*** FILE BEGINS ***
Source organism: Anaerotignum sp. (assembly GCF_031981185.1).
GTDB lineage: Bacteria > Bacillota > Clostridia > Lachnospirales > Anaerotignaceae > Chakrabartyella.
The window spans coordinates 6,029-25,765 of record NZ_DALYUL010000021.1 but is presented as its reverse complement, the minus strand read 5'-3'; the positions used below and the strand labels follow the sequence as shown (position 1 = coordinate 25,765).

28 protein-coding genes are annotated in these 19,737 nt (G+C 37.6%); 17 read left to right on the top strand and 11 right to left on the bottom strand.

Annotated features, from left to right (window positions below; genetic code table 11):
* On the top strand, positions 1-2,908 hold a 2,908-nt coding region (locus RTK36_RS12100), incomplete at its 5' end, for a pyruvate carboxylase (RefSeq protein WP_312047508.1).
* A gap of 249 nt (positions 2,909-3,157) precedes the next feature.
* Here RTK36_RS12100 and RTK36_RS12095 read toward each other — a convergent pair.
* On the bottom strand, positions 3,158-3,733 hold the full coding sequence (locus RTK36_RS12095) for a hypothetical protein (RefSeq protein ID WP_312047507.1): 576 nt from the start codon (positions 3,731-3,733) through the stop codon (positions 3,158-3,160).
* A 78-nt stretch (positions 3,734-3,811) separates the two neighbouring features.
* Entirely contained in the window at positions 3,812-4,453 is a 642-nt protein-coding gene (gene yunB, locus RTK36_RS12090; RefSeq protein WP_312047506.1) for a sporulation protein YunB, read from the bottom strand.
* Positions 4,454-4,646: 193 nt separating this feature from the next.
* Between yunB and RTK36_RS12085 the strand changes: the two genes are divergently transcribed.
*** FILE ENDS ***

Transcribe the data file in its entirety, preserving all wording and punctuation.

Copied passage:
Source organism: Anaerotignum sp. (assembly GCF_031981185.1).
GTDB lineage: Bacteria > Bacillota > Clostridia > Lachnospirales > Anaerotignaceae > Chakrabartyella.
The window spans coordinates 6,029-25,765 of record NZ_DALYUL010000021.1 but is presented as its reverse complement, the minus strand read 5'-3'; the positions used below and the strand labels follow the sequence as shown (position 1 = coordinate 25,765).

28 protein-coding genes are annotated in these 19,737 nt (G+C 37.6%); 17 read left to right on the top strand and 11 right to left on the bottom strand.

Annotated features, from left to right (window positions below; genetic code table 11):
* On the top strand, positions 1-2,908 hold a 2,908-nt coding region (locus RTK36_RS12100), incomplete at its 5' end, for a pyruvate carboxylase (RefSeq protein WP_312047508.1).
* A gap of 249 nt (positions 2,909-3,157) precedes the next feature.
* Here RTK36_RS12100 and RTK36_RS12095 read toward each other — a convergent pair.
* On the bottom strand, positions 3,158-3,733 hold the full coding sequence (locus RTK36_RS12095) for a hypothetical protein (RefSeq protein ID WP_312047507.1): 576 nt from the start codon (positions 3,731-3,733) through the stop codon (positions 3,158-3,160).
* A 78-nt stretch (positions 3,734-3,811) separates the two neighbouring features.
* Entirely contained in the window at positions 3,812-4,453 is a 642-nt protein-coding gene (gene yunB, locus RTK36_RS12090; RefSeq protein WP_312047506.1) for a sporulation protein YunB, read from the bottom strand.
* Positions 4,454-4,646: 193 nt separating this feature from the next.
* Between yunB and RTK36_RS12085 the strand changes: the two genes are divergently transcribed.